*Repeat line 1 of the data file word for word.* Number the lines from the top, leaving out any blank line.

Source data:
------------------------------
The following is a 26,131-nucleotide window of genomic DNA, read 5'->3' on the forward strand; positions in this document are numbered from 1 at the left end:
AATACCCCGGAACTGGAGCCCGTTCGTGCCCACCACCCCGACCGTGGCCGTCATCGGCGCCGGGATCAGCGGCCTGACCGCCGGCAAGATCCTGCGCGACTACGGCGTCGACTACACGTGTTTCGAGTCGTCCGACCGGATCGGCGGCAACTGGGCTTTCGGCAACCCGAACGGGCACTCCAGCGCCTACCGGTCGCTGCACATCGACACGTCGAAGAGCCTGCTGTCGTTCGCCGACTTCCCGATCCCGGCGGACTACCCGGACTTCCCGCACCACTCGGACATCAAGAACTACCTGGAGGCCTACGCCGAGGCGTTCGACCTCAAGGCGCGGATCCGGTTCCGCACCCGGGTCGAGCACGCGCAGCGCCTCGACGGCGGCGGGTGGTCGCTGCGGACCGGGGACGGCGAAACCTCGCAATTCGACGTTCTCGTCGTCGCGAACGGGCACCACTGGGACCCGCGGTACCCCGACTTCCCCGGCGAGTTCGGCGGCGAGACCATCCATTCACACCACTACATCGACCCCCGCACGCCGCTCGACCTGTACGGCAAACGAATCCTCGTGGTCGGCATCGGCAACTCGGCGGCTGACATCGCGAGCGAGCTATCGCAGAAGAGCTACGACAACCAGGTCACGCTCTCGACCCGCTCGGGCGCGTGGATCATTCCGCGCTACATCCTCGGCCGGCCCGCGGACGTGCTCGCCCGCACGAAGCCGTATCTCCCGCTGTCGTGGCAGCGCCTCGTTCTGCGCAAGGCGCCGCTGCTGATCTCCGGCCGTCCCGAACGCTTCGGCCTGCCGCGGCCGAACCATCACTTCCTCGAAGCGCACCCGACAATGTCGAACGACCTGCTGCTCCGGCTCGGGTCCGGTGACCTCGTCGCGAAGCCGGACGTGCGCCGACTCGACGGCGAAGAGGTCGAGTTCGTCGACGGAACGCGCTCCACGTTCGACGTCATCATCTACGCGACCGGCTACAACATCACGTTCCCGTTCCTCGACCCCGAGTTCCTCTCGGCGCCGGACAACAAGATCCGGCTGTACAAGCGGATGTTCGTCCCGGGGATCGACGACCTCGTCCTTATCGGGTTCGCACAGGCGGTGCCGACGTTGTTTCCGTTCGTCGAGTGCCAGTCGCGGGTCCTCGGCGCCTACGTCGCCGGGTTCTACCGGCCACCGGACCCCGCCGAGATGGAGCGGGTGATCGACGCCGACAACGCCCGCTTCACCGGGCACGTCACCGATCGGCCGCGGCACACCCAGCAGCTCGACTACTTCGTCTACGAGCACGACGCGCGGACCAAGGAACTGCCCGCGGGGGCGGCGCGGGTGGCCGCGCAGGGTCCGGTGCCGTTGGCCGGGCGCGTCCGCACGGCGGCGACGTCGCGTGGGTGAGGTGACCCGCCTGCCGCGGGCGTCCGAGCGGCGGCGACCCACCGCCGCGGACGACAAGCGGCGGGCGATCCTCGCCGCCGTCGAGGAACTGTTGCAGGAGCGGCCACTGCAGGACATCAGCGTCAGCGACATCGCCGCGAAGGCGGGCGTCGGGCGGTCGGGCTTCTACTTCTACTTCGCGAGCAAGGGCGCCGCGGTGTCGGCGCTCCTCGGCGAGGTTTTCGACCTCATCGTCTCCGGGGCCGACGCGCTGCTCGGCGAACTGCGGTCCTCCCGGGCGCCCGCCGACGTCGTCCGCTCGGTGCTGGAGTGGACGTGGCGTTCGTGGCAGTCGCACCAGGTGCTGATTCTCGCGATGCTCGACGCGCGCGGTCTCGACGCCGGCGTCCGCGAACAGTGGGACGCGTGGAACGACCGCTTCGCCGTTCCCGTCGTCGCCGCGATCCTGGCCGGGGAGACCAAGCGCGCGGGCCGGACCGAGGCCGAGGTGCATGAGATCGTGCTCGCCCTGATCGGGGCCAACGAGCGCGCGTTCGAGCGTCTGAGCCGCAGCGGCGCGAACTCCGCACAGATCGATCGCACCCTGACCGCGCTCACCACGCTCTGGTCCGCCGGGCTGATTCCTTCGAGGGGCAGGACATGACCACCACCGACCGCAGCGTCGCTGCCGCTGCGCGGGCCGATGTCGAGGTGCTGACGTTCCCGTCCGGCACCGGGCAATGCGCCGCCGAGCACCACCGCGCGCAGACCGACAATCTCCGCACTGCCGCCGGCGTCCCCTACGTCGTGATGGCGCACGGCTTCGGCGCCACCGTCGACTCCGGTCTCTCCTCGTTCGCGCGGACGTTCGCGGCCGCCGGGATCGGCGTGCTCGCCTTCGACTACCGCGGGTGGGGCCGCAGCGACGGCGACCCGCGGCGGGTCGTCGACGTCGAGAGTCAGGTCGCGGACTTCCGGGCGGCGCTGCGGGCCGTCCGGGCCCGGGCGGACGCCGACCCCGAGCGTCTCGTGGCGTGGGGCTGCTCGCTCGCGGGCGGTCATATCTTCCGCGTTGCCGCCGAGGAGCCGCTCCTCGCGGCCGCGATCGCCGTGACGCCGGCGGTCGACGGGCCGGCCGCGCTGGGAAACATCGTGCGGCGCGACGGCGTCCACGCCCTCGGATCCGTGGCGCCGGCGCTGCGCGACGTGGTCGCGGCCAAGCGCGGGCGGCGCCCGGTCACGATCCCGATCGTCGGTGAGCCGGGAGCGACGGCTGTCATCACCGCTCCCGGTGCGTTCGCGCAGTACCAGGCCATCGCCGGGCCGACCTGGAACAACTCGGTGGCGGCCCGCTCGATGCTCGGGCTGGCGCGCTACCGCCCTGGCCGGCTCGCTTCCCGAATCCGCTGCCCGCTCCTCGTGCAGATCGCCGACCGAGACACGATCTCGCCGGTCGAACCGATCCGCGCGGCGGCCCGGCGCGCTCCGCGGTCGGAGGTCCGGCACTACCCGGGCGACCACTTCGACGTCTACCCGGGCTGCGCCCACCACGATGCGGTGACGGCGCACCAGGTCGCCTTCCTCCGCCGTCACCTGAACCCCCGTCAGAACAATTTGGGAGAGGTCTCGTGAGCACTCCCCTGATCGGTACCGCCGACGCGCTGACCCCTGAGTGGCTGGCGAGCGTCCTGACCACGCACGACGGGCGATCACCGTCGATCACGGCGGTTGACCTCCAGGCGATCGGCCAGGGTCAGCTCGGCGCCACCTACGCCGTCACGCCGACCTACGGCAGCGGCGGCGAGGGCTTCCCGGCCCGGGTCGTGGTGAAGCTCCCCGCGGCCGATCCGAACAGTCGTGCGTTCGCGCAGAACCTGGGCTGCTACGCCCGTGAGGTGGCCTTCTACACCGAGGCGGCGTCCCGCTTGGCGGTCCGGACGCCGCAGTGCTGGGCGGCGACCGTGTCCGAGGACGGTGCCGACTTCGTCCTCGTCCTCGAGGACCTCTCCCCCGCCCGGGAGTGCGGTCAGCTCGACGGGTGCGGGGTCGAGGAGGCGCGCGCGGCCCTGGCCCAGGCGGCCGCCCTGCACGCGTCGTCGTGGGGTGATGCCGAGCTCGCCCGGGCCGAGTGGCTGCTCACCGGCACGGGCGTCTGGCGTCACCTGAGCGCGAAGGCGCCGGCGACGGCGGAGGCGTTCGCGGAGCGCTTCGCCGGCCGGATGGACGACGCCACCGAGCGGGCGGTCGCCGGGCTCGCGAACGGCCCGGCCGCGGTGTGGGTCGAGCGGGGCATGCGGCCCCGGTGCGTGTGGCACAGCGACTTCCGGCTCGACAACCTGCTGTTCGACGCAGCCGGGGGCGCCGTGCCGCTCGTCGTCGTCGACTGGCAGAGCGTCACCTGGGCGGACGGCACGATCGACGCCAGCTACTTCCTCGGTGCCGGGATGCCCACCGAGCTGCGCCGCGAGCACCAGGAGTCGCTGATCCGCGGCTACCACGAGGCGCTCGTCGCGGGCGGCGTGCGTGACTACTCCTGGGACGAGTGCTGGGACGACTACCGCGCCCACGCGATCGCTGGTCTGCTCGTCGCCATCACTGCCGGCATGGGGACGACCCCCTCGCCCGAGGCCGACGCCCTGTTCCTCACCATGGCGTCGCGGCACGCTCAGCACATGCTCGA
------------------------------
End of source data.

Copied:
The following is a 26,131-nucleotide window of genomic DNA, read 5'->3' on the forward strand; positions in this document are numbered from 1 at the left end: